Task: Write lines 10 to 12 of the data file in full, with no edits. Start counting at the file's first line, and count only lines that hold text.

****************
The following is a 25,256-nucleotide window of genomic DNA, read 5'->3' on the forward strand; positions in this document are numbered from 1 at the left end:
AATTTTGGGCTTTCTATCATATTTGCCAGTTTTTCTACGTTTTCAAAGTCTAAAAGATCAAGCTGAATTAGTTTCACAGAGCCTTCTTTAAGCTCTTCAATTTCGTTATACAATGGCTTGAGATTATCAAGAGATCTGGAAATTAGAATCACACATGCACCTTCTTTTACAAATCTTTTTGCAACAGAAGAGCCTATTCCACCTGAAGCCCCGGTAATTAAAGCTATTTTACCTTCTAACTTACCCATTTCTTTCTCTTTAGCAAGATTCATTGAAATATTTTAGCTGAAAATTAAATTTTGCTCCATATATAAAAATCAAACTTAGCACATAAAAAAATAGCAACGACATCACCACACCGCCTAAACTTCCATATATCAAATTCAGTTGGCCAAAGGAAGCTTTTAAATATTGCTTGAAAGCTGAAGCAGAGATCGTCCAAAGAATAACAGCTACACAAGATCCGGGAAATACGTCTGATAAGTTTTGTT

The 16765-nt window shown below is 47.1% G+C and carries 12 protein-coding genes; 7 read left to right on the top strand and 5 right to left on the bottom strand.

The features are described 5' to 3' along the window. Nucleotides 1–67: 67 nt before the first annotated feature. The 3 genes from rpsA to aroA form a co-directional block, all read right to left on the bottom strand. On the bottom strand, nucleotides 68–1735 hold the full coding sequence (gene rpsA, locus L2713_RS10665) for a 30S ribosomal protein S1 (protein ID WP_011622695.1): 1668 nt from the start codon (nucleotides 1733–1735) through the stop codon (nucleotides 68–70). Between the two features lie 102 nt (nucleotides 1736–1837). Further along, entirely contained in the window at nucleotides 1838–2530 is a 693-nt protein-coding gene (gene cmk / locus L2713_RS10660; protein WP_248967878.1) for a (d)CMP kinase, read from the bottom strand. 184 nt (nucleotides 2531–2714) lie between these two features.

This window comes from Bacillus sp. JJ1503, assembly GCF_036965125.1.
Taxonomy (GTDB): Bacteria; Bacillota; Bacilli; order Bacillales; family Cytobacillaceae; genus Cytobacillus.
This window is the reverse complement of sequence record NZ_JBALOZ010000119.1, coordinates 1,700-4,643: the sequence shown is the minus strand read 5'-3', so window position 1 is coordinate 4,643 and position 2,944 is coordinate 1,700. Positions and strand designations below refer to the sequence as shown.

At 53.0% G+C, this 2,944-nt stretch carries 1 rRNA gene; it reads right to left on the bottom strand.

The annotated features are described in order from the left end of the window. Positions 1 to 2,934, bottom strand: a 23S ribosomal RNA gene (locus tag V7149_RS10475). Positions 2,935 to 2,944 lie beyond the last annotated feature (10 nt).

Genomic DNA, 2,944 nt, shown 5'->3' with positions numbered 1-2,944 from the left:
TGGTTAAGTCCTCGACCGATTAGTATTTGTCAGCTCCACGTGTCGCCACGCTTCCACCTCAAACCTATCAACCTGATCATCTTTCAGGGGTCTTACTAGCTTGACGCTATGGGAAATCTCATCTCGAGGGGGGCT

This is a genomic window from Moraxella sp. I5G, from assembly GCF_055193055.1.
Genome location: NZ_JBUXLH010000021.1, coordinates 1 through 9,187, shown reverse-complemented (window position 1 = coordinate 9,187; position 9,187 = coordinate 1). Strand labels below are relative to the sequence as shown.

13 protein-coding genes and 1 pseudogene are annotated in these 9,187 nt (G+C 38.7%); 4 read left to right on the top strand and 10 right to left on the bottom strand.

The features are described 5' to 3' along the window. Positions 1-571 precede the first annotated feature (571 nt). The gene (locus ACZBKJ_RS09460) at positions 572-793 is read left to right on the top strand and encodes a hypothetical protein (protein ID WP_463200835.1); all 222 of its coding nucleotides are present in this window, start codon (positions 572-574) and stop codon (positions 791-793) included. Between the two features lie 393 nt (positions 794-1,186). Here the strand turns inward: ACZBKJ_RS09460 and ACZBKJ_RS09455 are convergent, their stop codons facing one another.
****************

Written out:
Genomic DNA, 2,944 nt, shown 5'->3' with positions numbered 1-2,944 from the left:
TGGTTAAGTCCTCGACCGATTAGTATTTGTCAGCTCCACGTGTCGCCACGCTTCCACCTCAAACCTATCAACCTGATCATCTTTCAGGGGTCTTACTAGCTTGACGCTATGGGAAATCTCATCTCGAGGGGGGCT

This is a genomic window from Moraxella sp. I5G, from assembly GCF_055193055.1.